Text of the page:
84% of schools think their SEND funding is inadequate

A new report from BESA's Compass Research programme has highlighted the declining situation of SEND in schools.

BESA surveyed 943 UK schools over the Autumn term to understand their experience of SEND provision.

The survey found that 70% of schools have seen a substantial increase in the number of pupils with special educational needs, but 84% of schools believe that their current SEND funding is inadequate.

For pupils with an EHCP, over 70% of schools believed current funding agreements to be inadequate with one in five schools describing their current funding situation as a 'serious safeguarding concern'.  

Whilst the recruitment and retention of SENCOs remains positive for most schools, there are significant challenges in recruiting and retaining support staff, with 83% of schools reporting serious issues in recruiting classroom support for SEND. 

Commenting on the report Caroline Wright, Director General of the British Educational Suppliers Association, said: "Our research paints a picture that will be all too familiar to those working in schools. Insufficient funding has placed schools as a front line support service when they should be able to focus on their primary purpose of delivering a brilliant education for SEND pupils. Whilst our members have been generally supportive of the SEND Improvement Plan, our research shows that there are immediate challenges that need to be resolved - we cannot allow children with SEND to be left behind, we need an immediate funding solution now. BESA calls on all political parties to pledge their commitment to tackling the immediate funding crisis in SEND, it is simply not enough to wait for the Improvement Plan to be implemented in 2026."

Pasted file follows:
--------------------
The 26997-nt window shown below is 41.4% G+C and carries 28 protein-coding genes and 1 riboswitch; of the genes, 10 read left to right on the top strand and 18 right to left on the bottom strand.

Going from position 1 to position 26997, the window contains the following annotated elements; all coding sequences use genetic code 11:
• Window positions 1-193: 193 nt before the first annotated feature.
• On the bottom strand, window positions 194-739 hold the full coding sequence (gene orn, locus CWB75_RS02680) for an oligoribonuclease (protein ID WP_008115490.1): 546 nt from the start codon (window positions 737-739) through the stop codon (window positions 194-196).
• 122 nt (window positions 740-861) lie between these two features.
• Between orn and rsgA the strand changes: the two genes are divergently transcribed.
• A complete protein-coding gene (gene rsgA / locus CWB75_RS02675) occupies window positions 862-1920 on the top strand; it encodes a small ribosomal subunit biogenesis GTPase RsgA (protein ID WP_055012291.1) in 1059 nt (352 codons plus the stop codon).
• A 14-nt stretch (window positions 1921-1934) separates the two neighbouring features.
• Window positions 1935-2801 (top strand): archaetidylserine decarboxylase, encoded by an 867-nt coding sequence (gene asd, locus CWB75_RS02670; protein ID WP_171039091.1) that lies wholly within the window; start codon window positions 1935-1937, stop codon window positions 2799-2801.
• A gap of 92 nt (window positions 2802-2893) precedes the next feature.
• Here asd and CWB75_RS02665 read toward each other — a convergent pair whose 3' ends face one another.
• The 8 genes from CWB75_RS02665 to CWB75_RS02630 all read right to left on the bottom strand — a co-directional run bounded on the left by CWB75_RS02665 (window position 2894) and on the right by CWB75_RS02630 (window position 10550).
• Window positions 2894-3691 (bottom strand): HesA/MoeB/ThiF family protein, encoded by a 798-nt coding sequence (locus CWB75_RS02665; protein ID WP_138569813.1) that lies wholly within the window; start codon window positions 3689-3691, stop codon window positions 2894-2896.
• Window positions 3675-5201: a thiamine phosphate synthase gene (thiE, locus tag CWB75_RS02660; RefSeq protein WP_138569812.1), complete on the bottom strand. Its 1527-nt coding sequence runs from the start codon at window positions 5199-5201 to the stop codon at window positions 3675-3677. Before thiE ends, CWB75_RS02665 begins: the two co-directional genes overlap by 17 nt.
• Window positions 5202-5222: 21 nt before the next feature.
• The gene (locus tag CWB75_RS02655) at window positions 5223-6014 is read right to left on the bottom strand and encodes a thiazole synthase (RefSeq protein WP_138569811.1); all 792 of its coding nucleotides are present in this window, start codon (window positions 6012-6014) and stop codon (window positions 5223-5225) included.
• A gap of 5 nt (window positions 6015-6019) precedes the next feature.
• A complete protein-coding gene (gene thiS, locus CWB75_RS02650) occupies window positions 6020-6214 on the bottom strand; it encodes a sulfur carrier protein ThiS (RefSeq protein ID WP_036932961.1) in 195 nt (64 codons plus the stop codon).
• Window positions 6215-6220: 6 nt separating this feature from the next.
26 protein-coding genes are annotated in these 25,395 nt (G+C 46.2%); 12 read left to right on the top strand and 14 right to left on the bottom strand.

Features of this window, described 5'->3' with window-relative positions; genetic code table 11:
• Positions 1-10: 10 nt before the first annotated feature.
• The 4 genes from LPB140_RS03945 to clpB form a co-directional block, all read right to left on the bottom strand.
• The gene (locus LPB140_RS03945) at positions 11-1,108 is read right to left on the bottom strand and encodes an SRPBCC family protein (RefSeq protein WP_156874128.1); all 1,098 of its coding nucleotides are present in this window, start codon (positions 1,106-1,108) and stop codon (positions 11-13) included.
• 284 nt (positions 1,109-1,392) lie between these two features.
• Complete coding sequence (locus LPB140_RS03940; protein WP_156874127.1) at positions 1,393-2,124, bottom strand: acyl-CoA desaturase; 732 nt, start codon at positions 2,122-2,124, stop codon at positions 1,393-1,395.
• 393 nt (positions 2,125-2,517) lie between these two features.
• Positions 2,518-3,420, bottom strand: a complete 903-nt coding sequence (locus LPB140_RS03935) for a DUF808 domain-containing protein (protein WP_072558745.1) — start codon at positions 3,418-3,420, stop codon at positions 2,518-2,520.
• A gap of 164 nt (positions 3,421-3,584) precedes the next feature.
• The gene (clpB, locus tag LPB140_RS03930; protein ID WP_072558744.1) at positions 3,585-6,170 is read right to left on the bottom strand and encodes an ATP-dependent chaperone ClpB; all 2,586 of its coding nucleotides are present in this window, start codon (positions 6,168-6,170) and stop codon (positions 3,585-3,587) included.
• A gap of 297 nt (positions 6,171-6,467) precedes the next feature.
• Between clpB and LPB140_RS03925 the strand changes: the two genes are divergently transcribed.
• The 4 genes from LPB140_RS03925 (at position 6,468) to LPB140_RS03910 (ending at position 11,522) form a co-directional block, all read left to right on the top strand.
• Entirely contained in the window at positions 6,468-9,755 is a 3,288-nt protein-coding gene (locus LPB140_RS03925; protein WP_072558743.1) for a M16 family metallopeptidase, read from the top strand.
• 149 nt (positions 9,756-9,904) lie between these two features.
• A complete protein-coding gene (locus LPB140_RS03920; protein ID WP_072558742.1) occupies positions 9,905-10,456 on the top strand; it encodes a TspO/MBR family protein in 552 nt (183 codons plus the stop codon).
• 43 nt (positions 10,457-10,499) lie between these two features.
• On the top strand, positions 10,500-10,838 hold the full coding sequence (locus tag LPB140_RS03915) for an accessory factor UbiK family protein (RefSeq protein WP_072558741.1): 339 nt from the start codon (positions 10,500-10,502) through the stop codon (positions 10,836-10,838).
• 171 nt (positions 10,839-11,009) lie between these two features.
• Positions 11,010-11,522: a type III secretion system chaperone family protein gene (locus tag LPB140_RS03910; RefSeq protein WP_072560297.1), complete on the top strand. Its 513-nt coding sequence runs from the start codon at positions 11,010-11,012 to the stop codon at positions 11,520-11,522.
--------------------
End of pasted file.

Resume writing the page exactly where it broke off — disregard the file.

Daniel Kebede, General Secretary of the NEU, said: "The future for school funding is as bleak as it was in 2015 under George Osborne. Schools have had to manage high costs over the last few years with inadequate support from the Government. This survey of schools shows the vast majority will be forced to make cuts in their provision in the next year. The Government must stop making real terms cuts to school budgets and must protect the education of the next generation.”